Greek riot police fired tear gas at farmers protesting against pension reform measures on Friday.
The Greek farmers hurled stones at the agriculture ministry in central Athens ahead of a major demonstration outside parliament scheduled for later in the day.
Farmers from across the country flocked to the capital to voice their outrage at Prime Minister Alexis Tsipras’s government plans to raise pension contributions and taxes to deal with Greece’s budget deficit.
At one point, an outnumbered riot police unit was forced to flee up a street with Cretan farmers wielding staffs and pieces of wood in pursuit.
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Under the planned reform of the pension system demanded by Greece’s international lenders, farmers face a tripling of their social security contributions and higher income tax.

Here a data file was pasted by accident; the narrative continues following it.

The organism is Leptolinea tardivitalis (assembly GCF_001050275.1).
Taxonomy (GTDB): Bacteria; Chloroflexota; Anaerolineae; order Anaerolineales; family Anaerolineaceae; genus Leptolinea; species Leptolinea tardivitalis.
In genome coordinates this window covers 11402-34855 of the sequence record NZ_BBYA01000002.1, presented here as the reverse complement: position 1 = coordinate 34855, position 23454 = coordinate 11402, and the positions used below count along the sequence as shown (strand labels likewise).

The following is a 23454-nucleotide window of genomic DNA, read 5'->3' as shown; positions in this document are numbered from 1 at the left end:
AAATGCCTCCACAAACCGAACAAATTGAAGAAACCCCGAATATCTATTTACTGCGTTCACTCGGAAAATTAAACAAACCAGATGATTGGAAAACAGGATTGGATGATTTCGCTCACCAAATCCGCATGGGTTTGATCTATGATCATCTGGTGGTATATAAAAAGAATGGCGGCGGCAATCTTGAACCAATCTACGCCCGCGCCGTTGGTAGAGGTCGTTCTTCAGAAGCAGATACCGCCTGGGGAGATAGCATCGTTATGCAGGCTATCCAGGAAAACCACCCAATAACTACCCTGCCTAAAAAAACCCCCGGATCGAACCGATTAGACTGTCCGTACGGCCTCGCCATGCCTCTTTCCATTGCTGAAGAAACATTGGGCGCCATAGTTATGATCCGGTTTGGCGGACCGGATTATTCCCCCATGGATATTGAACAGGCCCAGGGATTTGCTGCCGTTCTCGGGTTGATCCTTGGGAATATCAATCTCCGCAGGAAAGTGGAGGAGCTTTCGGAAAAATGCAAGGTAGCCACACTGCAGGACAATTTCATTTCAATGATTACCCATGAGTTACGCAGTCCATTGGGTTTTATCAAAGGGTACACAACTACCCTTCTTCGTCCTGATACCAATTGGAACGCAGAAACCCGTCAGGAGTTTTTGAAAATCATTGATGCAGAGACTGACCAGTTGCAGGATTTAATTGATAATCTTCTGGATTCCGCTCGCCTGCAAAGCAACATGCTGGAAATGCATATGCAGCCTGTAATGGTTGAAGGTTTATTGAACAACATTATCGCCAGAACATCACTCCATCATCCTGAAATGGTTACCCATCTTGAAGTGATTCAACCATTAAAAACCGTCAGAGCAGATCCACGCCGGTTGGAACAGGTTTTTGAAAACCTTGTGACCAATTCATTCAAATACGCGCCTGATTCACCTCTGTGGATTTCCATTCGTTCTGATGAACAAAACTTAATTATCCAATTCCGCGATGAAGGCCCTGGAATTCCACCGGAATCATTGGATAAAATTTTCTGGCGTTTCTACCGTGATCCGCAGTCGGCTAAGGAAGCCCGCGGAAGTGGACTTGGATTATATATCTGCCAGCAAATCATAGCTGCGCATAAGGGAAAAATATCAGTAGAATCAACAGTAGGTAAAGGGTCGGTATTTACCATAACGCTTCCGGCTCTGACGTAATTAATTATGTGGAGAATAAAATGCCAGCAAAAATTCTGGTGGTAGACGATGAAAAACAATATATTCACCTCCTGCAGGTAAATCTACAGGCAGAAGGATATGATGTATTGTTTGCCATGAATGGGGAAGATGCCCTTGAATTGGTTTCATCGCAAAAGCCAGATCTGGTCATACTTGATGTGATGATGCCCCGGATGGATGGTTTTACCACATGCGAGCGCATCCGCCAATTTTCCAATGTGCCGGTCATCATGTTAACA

They have been blockading motorways across Greece for over three weeks. Greece’s left-leaning government says the step is necessary to ensure future pensions for the group, whose benefits have so far been almost completely subsidized by the state.
About 800 farmers from the island of Crete arrived in Athens early on Friday and rallied outside the agriculture ministry waving Greek flags and chanting: “They won’t make us bend.” Riot police guarding the entrance to the ministry fired teargas to disperse farmers who hurled tomatoes and stones at the building smashing windows and used shepherd’s crooks to repel police during the tense but brief scuffles.
More farmers were heading to the capital to join the main rally, which was scheduled for the evening and was expected to test Prime Minister Alexis Tsipras’s resolve to push through unpopular reforms.
Some of the farmers started setting up tents on Syntagma Square, the scene of many violent clashes during anti-austerity protests over the past few years.
Police said they would not allow farmers with tractors to drive into Athens.